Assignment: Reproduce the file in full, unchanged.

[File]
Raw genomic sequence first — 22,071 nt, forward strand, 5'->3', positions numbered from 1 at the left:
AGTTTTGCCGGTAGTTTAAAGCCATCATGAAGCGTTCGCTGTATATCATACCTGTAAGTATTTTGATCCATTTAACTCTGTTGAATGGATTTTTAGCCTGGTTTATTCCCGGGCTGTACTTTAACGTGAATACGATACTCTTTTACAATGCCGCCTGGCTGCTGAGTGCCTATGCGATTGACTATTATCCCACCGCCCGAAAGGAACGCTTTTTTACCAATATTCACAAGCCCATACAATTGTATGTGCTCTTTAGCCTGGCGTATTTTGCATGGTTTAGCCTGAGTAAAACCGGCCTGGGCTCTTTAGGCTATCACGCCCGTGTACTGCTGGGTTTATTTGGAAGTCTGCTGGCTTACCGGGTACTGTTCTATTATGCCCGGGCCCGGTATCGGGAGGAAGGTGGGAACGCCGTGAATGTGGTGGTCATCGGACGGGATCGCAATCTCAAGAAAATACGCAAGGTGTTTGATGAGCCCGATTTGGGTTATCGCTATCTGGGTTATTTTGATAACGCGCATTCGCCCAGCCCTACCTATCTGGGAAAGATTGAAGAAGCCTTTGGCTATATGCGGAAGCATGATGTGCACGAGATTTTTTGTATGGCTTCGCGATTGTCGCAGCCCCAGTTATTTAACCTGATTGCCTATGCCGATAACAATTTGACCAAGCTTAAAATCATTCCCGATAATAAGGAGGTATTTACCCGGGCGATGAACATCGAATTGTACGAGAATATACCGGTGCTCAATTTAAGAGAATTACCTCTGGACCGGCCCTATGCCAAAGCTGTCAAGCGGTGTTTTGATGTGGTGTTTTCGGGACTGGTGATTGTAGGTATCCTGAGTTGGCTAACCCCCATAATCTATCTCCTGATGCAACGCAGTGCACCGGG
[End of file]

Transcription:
Raw genomic sequence first — 22,071 nt, forward strand, 5'->3', positions numbered from 1 at the left:
AGTTTTGCCGGTAGTTTAAAGCCATCATGAAGCGTTCGCTGTATATCATACCTGTAAGTATTTTGATCCATTTAACTCTGTTGAATGGATTTTTAGCCTGGTTTATTCCCGGGCTGTACTTTAACGTGAATACGATACTCTTTTACAATGCCGCCTGGCTGCTGAGTGCCTATGCGATTGACTATTATCCCACCGCCCGAAAGGAACGCTTTTTTACCAATATTCACAAGCCCATACAATTGTATGTGCTCTTTAGCCTGGCGTATTTTGCATGGTTTAGCCTGAGTAAAACCGGCCTGGGCTCTTTAGGCTATCACGCCCGTGTACTGCTGGGTTTATTTGGAAGTCTGCTGGCTTACCGGGTACTGTTCTATTATGCCCGGGCCCGGTATCGGGAGGAAGGTGGGAACGCCGTGAATGTGGTGGTCATCGGACGGGATCGCAATCTCAAGAAAATACGCAAGGTGTTTGATGAGCCCGATTTGGGTTATCGCTATCTGGGTTATTTTGATAACGCGCATTCGCCCAGCCCTACCTATCTGGGAAAGATTGAAGAAGCCTTTGGCTATATGCGGAAGCATGATGTGCACGAGATTTTTTGTATGGCTTCGCGATTGTCGCAGCCCCAGTTATTTAACCTGATTGCCTATGCCGATAACAATTTGACCAAGCTTAAAATCATTCCCGATAATAAGGAGGTATTTACCCGGGCGATGAACATCGAATTGTACGAGAATATACCGGTGCTCAATTTAAGAGAATTACCTCTGGACCGGCCCTATGCCAAAGCTGTCAAGCGGTGTTTTGATGTGGTGTTTTCGGGACTGGTGATTGTAGGTATCCTGAGTTGGCTAACCCCCATAATCTATCTCCTGATGCAACGCAGTGCACCGGG